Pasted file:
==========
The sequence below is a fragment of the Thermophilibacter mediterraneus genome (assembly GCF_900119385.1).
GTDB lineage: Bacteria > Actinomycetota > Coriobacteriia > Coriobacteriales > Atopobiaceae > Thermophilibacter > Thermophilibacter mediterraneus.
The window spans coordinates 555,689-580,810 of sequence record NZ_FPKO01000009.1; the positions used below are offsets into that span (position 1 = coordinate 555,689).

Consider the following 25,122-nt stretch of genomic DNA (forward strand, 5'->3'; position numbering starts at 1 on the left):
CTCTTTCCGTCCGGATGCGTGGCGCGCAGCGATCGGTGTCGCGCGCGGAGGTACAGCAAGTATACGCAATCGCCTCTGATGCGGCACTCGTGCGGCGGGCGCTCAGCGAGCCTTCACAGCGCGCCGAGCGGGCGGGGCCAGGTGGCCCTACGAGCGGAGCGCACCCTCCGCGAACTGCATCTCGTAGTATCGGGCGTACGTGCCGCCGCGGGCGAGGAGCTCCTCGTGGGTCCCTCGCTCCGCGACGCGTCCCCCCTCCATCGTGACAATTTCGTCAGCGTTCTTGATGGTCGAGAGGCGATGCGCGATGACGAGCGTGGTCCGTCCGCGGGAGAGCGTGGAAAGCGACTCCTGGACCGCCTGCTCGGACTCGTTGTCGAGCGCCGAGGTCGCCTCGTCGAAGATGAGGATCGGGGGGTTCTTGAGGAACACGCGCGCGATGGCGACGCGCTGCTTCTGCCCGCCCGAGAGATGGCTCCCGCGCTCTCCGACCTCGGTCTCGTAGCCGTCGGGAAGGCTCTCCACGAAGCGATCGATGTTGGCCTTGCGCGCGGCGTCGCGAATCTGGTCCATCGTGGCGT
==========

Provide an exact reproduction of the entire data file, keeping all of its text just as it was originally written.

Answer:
The sequence below is a fragment of the Thermophilibacter mediterraneus genome (assembly GCF_900119385.1).
GTDB lineage: Bacteria > Actinomycetota > Coriobacteriia > Coriobacteriales > Atopobiaceae > Thermophilibacter > Thermophilibacter mediterraneus.
The window spans coordinates 555,689-580,810 of sequence record NZ_FPKO01000009.1; the positions used below are offsets into that span (position 1 = coordinate 555,689).

Consider the following 25,122-nt stretch of genomic DNA (forward strand, 5'->3'; position numbering starts at 1 on the left):
CTCTTTCCGTCCGGATGCGTGGCGCGCAGCGATCGGTGTCGCGCGCGGAGGTACAGCAAGTATACGCAATCGCCTCTGATGCGGCACTCGTGCGGCGGGCGCTCAGCGAGCCTTCACAGCGCGCCGAGCGGGCGGGGCCAGGTGGCCCTACGAGCGGAGCGCACCCTCCGCGAACTGCATCTCGTAGTATCGGGCGTACGTGCCGCCGCGGGCGAGGAGCTCCTCGTGGGTCCCTCGCTCCGCGACGCGTCCCCCCTCCATCGTGACAATTTCGTCAGCGTTCTTGATGGTCGAGAGGCGATGCGCGATGACGAGCGTGGTCCGTCCGCGGGAGAGCGTGGAAAGCGACTCCTGGACCGCCTGCTCGGACTCGTTGTCGAGCGCCGAGGTCGCCTCGTCGAAGATGAGGATCGGGGGGTTCTTGAGGAACACGCGCGCGATGGCGACGCGCTGCTTCTGCCCGCCCGAGAGATGGCTCCCGCGCTCTCCGACCTCGGTCTCGTAGCCGTCGGGAAGGCTCTCCACGAAGCGATCGATGTTGGCCTTGCGCGCGGCGTCGCGAATCTGGTCCATCGTGGCGT